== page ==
In this article we will take a look at the well know concept of packet sniffing, how do they work, what are their common uses and then we will look at the most widely used packet sniffers.
Note: Tools mentioned in this article should be used for education purpose only.
What is a Packet Sniffer?
To monitor the data transmitted over a network packet sniffers are used. It is used both by administrators for diagnostic or troubleshooting purposes and also by hackers to steal data transmitted over the network. In other very simple terms, a packet sniffer is a program that can see all traffic flowing over the network back and forth. Obviously, placement of packet sniffer in an environment is crucial. Another point to note is that packet sniffing applicable to both wired and wireless networks.
How does a Packet Sniffer work?
First, we need to understand that packet sniffing can be both passive and active and that totally depends on the sniffer capability and environment design (hub or switch). Since all the traffic on a computer is handled by network adapter (Ethernet/wireless), sniffers work by configuring the system’s NIC in promiscuous mode.
What information can be retrieved from a sniffer?
Any data that is passed over the network in clear text is vulnerable to sniffing. Imagine if you are visiting an http site and the site requires authentication. Username and password over the insecure http are vulnerable to packet sniffing. Now that might make less sense since most of the major websites are over https but imagine same if the end user is using same credentials for other sites like LinkedIn, Twitter, etc. To add more to this issue, imagine if an end user sends credit card information over an insecure protocol. This also calls for the secure storage of cryptographic keys because if the attacker manages to steal the private key, then it can be directly provided to sniffer to decrypt all the communication. Also, uses of weak standards like WEP are vulnerable to sniffing.
Common uses of Sniffer
Sniffers are used to:
- Packet capturing helps to diagnose and investigate network problems like congestion
- Helps to filter network traffic
- Discovering network misuse, vulnerability, malware, etc.
- Sniffers in an unethical way are used to steal confidential information exchanged between source and destination.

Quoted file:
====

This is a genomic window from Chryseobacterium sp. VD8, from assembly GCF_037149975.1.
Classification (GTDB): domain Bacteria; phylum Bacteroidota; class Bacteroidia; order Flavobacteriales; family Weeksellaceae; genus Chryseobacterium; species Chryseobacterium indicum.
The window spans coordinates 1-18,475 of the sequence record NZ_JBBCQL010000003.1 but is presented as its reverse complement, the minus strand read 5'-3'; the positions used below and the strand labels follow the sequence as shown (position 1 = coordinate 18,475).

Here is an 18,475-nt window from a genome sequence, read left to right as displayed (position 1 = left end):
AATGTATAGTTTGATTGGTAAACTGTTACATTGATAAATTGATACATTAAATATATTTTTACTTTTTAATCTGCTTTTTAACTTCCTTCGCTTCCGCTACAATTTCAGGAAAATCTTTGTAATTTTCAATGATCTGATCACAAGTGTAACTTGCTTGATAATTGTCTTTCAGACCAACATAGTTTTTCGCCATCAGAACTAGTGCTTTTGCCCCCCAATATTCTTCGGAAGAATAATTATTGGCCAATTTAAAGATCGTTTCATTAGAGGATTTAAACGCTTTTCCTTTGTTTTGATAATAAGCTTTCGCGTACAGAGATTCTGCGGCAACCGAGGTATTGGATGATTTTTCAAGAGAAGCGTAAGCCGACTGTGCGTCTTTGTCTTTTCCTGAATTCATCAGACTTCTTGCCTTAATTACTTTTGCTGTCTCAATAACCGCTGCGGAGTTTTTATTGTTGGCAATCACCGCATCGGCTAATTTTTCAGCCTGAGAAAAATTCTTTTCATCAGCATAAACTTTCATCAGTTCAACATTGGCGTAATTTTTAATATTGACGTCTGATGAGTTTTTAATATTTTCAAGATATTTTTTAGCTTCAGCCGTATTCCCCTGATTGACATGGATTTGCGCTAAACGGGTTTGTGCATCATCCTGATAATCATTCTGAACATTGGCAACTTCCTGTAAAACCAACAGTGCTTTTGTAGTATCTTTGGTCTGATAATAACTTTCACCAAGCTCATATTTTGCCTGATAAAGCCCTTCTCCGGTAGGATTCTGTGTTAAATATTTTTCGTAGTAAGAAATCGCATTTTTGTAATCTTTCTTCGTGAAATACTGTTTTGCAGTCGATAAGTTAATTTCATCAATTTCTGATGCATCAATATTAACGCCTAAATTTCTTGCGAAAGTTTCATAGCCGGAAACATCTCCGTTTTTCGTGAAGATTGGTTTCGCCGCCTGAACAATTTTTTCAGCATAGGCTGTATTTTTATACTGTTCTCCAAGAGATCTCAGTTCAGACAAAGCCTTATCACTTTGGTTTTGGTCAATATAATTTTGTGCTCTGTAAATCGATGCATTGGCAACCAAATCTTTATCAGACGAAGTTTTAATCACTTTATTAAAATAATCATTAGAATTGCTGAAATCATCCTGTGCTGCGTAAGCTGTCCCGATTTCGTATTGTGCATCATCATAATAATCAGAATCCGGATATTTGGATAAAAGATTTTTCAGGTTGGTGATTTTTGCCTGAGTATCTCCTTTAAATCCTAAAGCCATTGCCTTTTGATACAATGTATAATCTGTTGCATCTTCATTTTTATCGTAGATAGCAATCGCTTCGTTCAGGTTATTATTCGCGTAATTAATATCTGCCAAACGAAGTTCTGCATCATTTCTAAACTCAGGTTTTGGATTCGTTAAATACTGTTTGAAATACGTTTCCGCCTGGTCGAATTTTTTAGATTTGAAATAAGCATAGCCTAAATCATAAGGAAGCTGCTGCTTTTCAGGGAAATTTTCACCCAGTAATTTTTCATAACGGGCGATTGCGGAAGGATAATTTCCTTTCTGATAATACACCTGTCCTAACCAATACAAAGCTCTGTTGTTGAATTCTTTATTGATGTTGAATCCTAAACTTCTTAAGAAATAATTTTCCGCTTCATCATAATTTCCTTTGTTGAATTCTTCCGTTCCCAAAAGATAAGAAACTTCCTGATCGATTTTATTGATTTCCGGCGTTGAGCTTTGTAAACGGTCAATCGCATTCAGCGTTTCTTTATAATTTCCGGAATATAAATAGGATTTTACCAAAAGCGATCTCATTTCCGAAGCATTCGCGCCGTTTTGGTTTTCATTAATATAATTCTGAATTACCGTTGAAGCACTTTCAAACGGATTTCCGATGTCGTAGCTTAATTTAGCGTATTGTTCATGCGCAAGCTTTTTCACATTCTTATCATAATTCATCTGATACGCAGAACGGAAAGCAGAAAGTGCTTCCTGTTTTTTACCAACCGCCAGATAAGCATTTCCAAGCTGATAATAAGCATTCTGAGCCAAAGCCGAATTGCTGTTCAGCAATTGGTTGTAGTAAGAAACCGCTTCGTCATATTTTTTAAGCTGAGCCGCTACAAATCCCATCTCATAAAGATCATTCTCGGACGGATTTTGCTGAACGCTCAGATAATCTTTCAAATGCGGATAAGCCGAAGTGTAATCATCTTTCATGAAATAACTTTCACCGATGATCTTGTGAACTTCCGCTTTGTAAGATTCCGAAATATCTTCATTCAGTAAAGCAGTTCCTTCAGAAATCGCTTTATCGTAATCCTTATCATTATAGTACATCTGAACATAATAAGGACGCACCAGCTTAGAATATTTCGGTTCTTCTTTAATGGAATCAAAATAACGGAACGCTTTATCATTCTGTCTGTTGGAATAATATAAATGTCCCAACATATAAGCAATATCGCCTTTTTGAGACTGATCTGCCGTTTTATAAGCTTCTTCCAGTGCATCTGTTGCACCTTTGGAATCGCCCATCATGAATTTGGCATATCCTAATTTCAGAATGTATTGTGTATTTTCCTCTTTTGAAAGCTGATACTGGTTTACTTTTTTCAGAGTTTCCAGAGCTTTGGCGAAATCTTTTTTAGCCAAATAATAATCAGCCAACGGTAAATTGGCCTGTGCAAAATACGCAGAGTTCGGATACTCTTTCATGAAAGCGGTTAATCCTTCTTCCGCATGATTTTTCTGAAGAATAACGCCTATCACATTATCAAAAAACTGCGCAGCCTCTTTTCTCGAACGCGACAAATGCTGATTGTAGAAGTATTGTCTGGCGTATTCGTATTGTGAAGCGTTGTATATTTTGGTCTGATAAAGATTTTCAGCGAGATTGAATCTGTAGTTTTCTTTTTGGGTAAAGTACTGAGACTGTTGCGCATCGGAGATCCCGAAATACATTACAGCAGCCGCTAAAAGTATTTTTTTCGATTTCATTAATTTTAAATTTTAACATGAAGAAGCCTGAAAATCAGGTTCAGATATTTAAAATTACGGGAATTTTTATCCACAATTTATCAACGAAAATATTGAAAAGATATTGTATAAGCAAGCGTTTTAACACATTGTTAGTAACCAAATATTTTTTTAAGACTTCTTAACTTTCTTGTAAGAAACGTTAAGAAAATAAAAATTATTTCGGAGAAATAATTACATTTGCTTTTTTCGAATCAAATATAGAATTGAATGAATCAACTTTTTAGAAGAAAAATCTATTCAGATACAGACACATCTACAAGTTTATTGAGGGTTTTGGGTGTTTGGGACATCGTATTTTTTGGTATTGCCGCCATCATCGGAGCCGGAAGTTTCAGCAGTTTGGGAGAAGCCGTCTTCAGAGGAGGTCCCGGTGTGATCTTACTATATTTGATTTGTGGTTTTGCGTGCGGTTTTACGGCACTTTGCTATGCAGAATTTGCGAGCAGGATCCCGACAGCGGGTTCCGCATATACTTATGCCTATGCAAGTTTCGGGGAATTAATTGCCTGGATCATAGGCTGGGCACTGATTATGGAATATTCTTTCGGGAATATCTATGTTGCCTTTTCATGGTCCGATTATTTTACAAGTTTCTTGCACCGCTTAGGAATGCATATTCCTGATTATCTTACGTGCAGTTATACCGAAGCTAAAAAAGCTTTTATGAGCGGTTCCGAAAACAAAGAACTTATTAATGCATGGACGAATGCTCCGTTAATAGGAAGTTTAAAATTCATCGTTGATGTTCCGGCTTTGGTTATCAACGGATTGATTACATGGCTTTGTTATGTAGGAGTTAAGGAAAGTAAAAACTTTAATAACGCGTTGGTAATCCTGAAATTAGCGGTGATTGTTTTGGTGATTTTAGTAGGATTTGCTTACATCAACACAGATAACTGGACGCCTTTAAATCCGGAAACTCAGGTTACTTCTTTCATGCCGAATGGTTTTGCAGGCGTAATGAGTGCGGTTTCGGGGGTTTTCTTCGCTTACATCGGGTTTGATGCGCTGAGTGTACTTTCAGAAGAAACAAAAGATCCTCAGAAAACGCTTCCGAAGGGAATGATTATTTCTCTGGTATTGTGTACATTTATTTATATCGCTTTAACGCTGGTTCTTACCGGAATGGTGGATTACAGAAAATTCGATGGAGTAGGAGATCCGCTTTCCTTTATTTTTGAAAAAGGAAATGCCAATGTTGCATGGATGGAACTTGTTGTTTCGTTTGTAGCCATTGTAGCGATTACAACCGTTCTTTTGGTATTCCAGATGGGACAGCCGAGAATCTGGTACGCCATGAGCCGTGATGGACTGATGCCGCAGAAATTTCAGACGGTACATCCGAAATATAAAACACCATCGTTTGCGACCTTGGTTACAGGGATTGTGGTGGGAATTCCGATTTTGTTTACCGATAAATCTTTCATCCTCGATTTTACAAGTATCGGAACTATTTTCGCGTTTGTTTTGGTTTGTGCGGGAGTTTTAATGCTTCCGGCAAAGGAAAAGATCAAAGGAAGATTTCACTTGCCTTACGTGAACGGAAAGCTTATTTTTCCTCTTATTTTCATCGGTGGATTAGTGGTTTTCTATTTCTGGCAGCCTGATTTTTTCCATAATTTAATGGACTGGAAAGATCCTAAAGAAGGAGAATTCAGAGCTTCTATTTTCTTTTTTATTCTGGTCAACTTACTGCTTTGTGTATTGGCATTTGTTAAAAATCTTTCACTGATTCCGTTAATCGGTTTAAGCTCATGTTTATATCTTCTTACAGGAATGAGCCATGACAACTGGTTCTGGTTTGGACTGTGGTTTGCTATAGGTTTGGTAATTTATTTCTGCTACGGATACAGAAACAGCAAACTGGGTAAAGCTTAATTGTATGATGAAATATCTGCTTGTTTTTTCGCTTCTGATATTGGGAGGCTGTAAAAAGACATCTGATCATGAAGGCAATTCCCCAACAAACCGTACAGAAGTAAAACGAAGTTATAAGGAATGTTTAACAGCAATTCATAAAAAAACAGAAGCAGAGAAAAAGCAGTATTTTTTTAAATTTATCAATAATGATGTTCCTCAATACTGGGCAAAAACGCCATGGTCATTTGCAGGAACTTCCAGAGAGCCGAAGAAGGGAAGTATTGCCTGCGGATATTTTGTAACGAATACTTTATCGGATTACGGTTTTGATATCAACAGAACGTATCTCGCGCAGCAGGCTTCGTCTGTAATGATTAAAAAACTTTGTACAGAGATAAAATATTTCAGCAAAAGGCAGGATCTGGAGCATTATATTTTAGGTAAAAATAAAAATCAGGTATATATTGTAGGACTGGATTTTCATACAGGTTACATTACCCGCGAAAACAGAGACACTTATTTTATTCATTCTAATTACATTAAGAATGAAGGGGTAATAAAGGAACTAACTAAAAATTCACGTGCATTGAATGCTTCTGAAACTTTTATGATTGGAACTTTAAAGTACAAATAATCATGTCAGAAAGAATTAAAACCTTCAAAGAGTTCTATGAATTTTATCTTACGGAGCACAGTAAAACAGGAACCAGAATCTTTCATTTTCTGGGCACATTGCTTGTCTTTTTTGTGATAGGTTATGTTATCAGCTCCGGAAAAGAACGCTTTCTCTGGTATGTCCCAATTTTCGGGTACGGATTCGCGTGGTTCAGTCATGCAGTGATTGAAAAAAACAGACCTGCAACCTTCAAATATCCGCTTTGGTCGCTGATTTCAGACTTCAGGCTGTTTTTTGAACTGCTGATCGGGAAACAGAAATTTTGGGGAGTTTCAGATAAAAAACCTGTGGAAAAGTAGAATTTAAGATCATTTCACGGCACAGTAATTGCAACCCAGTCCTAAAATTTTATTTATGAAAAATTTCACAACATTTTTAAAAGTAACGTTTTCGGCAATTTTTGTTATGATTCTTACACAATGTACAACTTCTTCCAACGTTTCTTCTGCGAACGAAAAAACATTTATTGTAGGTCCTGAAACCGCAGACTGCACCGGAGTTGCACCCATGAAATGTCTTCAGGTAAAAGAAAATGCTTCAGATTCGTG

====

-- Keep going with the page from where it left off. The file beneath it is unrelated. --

Top Sniffing Tools list
Below is a list of some popular sniffers that are meant for both wired and wireless. Also, there are download links along with their documentation.
Wireshark is one of the most popular tools used today (formerly known as Ethereal) for network traffic analysis. It works on the same concept of a sniffer that we discussed above i.e. it will sniff the packets destined for a NIC. It provides a coloring scheme to distinguish packets and can trace a full stream for a particular protocol. By default TCP traffic –green, DNS traffic-blue, UDP traffic-light blue, TCP with problems-black. It even gives you the option to specify the private key and let you decrypt the encrypted traffic on the fly. Filters are also provided to drill down for a specific keyword, protocol among the packet stream. It also gives you previously captured files for analysis at https://wiki.wireshark.org/SampleCaptures.
Download from: https://www.wireshark.org/download.html
Tcpdump is a very common packet analyzer that is used under a command line for most Unix-like OS. It uses libpcap to capture packets. It can read network packets and write output to stdout or to a file over which a grep-like command can use to filter. Otherwise, we can also apply BPF based filter class to capture only packets for protocols we are interested in.
TcpDump MAN Page: http://www.tcpdump.org/manpages/pcap.3pcap.html
Download from: http://www.tcpdump.org/#latest-release
There is a windows version of it that is known as WinDump which uses WinPcap library.
Download from: http://www.winpcap.org/windump/install/default.htm